Reformed Reflections

Stuff to Know When Cults Come Knocking: Leader's Guide
by Mary Boerman Lagerwey. Faith Alive,
CRC Publications Grand Rapids, Mich. 2005. Pb. 96 pp.

Why should we teach a seven-session course on sects and cults to high school students? Despite the onslaught of secularism, there is a strong yearning for spirituality. Since we are religious by nature, no one can live "on bread alone." In search for meaning in life, many people, especially the youth, dabble in the world of cults and sects, seeking release from drug enslavement or the inability to control their sexual behaviour or to sustain loving relationships at home or with school friends.

Mary Boerman Lagerwey, who has taught about sects and cults for more than fifteen years, is a Bible teacher and drama director at Illiana Christian High School in Lansing, Illinois. Her well-laid out course focusses on what cults and sects are and how they attract new members. It meets an often-overlooked need. It gives the students a greater awareness of the spiritual, social, and physical dangers, which many of the sects and cults create. It also helps students to understand their own beliefs so they're better equipped to evaluate the belief systems of others. Jehovah's Witnesses, Mormons, occults groups such as Wicca, Astrology, Satanism, and some of the recent destructive cults such as People's Temple and Branch Davidians, are used to introduce students to the subject matter. Each student receives six newspapers, which offer a brief introduction to the groups they will study. A novel and attractive way of getting the students interested! The leader's guide provides direction for reading and discussing the articles in the newspapers, as well as a variety of additional learning activities. The author also has an excellent list of resources for research. She also tries to "pack in" a great deal of materials for each session. That's why I suggest that the leader be selective due to time restraints. Since each course session is only between 50-60 minutes long, some of the suggestions to facilitate teaching are impractical such as providing refreshments or visiting a Kingdom Hall or a Christian Science Reading Room. I don't want to quibble about definitions, but I wish the author would have been more specific in differentiating between sects and cults. All in all, an excellent course to help students to discern the spirits of our times.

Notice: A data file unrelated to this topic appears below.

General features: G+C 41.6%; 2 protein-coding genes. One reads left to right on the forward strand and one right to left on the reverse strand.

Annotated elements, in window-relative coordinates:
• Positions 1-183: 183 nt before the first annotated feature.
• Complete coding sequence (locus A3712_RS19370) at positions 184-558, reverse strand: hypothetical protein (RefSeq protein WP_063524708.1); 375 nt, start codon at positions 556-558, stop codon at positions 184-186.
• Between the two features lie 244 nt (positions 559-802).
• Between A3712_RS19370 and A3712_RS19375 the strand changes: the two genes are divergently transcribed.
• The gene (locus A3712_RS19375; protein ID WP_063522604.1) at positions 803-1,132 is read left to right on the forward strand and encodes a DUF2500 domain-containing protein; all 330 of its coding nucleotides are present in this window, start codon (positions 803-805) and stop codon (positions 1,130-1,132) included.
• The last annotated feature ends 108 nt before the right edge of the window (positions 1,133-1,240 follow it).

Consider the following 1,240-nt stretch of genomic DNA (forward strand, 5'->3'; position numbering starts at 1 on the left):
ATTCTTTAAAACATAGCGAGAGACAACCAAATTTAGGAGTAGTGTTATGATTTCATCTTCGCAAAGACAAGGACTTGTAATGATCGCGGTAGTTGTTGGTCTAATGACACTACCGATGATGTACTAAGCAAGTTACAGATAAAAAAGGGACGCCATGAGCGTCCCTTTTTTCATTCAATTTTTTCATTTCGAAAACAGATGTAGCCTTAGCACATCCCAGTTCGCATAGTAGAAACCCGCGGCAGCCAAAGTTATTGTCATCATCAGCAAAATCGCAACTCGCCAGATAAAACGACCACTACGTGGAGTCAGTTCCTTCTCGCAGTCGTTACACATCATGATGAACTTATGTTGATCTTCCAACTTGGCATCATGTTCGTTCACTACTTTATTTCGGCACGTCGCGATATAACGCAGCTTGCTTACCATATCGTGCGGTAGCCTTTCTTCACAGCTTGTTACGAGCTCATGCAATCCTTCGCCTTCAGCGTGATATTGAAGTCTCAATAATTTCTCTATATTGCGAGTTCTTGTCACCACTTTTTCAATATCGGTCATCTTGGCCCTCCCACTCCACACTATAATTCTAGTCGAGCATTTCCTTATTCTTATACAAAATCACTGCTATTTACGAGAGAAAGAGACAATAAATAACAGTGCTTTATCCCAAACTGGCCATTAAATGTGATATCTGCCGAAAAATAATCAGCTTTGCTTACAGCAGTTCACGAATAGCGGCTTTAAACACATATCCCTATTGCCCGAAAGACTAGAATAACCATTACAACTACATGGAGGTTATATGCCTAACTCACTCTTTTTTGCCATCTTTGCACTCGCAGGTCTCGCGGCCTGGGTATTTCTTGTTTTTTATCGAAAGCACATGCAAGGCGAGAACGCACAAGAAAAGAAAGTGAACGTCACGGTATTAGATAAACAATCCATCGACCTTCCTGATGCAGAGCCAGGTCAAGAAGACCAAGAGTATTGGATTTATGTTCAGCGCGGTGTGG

Johan D. Tangelder

January, 2007